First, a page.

Over the next few years we expect a large increase in the number of satellites in Earth orbit. This will lead to unprecedented levels of space traffic much of which will end as debris. The aim of this network is to understand the debris populations and its impact on space traffic management with a view to enabling a safer environment.

The free GNOSIS lunch event will be held on 18 November 2019 at the British Interplanetary Society at Vauxhall, London, with a video link to the Royal Observatory Edinburgh, to facilitate participation from across the UK. Tickets can be obtained here.

GNOSIS will be producing a programme of meetings for both space operations specialists and subject matter novices and will be able to support the development of collaborative ideas through project and part graduate student funding. Details of our first workshop will be announced in the next month.

If you are an academic with no direct experience but have knowledge of areas such as observations, data analysis, simulation or even law, then register your interest on our website. If you are a currently working in the space sector or if you are just interested in the aims and goals of the network please also register your interest and get involved.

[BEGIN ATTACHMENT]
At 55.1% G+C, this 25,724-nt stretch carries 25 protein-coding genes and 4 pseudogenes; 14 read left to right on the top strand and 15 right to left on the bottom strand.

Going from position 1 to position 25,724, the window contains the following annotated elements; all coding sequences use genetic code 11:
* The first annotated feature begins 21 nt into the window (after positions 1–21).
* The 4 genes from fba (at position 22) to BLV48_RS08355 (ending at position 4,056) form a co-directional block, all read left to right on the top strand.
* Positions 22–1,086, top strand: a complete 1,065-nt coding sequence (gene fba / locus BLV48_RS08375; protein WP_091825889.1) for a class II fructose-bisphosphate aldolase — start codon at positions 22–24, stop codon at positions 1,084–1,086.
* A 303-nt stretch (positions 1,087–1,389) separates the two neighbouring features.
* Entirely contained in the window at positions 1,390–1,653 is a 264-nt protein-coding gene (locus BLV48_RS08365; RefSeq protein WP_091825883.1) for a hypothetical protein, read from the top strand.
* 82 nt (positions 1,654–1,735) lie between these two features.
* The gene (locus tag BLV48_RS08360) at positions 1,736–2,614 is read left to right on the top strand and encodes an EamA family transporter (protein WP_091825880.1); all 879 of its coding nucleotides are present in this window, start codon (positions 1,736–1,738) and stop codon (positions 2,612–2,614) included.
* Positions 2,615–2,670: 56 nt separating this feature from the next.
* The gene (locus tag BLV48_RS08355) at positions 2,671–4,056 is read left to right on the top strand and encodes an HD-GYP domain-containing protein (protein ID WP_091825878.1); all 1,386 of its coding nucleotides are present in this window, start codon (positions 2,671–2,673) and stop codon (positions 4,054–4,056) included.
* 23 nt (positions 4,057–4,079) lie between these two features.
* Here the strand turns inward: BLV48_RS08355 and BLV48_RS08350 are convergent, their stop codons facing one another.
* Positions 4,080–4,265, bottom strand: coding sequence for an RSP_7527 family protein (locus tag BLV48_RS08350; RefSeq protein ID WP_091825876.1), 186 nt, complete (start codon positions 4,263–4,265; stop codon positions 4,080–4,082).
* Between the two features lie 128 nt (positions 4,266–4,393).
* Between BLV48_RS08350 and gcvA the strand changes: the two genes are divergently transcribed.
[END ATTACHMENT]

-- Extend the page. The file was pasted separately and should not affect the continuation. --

SWIMMR: A £19.9M programme of the UKRI Strategic Priorities Fund

Space Weather Instrumentation, Measurement, Modelling and Risk (SWIMMR) is a £19.9M programme of the UK Research and Innovation (UKRI) Strategic Priorities Fund.

MIST would like draw the attention of the research community to the potential opportunities which will become available as a result of this programme, which received final approval from the Department for Business, Energy and Industrial Strategy (BEIS) in August. The programme will run from now until March 2023 and is aimed at improving the UK’s capabilities for space weather monitoring and prediction. UKRI’s Strategic Priorities Fund provides a means for linking research council investment to governmental research priorities, hence the areas being emphasised in the programme reflect space weather threats to critical infrastructure, as reflected in the UK national risk register.

The programme will be delivered jointly by the STFC and NERC, mainly through open grant calls, but including some elements of commissioned work to be delivered through open competitive tenders. The first calls are expected to appear during the coming weeks. More information about the programme is available through the RAL Space website, and is forthcoming from the NERC web site.

To mark the official launch of the programme and provide more details of the planned activities, a kick-off meeting is being held in the Wolfson Library of the Royal Society on Tuesday 26 November 2019, from 10:30. Pre-registration is required for this event and can be done using this link. We hope that many of you will be able to attend.

Nuggets of MIST science, summarising recent MIST papers in a bitesize format.

If you would like to submit a nugget, please contact This email address is being protected from spambots. You need JavaScript enabled to view it. and we will arrange a slot for you in the schedule. Nuggets should be 100–300 words long and include a figure/animation. Please get in touch!

Plasma density gradients at the edge of polar ionospheric holes: the absence of phase scintillation

By Luke Jenner (Nottingham Trent University)